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Tdap Vaccine in Pregnancy

As we discussed last month regarding the flu vaccine, newborns are very vulnerable to respiratory illness until they are able to receive their own vaccinations. Pertussis (also known as whooping cough) is a highly contagious respiratory illness. Early symptoms are fever, runny nose, and mild cough, which usually last 1 to 2 weeks. Later stage symptoms include fits of coughing follow by a high pitched “whoop” sound, vomiting after coughing, and exhaustion. Pertussis symptoms can last up to 4 months. The highest rate of complications related to a pertussis infection occurs in infants 3 months old and younger due to their narrow windpipe making breathing difficult with coughing. Infants can contract pertussis from family members, caregivers, and anyone else that they meet. Infants do not begin their own vaccine series to protect against pertussis until 2 months of age.

The Tdap vaccine protects against tetanus, diphtheria, and pertussis. As with the flu vaccine, this vaccine consists of an inactive form of the viruses, making it safe in pregnancy. The American College of Obstetrics and Gynecology recommend pregnant women receive this vaccine each pregnancy regardless of previous vaccination. Ideal timing is between 27 and 36 weeks. This allows for adequate maternal antibody response and transfer to your baby. The vaccine can be given outside of this timeframe for wound management, pertussis outbreak, or other extenuating circumstances.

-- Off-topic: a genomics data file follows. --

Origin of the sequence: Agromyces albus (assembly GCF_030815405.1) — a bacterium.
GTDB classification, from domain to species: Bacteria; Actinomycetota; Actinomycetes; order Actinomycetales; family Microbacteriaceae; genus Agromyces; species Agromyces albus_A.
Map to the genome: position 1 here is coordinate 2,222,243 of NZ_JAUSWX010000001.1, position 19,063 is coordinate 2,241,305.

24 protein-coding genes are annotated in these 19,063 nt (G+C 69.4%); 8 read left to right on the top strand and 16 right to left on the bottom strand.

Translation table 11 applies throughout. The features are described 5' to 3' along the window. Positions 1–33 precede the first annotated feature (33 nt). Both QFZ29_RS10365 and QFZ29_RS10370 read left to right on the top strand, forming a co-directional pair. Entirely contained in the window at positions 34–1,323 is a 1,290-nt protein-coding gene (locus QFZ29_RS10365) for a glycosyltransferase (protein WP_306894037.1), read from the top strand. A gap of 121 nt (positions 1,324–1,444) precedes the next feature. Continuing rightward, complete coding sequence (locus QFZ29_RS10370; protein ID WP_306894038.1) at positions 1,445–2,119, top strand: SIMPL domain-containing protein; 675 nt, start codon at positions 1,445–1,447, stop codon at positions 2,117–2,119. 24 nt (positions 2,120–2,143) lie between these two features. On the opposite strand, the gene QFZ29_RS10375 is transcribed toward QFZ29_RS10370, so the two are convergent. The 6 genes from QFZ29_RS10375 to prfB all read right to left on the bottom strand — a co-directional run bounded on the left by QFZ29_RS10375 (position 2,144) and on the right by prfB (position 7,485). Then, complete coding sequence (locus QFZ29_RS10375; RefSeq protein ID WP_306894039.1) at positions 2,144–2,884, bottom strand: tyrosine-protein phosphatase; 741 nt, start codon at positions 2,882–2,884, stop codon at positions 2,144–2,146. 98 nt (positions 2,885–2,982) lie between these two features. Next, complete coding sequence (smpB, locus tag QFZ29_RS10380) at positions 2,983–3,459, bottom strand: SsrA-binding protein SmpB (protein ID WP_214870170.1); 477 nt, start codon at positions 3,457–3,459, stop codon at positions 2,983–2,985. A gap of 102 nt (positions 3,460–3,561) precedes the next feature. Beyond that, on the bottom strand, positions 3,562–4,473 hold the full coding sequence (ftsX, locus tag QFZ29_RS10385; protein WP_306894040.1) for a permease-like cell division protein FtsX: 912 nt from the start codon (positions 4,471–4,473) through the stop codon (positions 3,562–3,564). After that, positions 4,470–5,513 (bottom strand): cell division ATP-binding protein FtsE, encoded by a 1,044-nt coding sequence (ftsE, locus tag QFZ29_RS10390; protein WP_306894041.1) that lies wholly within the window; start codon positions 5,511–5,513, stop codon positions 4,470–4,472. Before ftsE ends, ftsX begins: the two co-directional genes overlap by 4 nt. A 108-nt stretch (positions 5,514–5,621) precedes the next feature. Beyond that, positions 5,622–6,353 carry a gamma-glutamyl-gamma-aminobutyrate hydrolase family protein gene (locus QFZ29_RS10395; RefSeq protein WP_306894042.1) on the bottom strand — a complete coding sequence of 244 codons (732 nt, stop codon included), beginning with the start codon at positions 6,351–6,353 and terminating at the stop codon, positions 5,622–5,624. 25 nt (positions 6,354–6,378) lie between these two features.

Along with mothers, it is recommended that adolescents, adult family members, and caregivers who have not received the Tdap vaccine also receive the vaccine at least 2 weeks before coming in contact with baby. Feel free to call our office today to obtain yours or your family member’s vaccination.

Author
Brian A Levitt, MD

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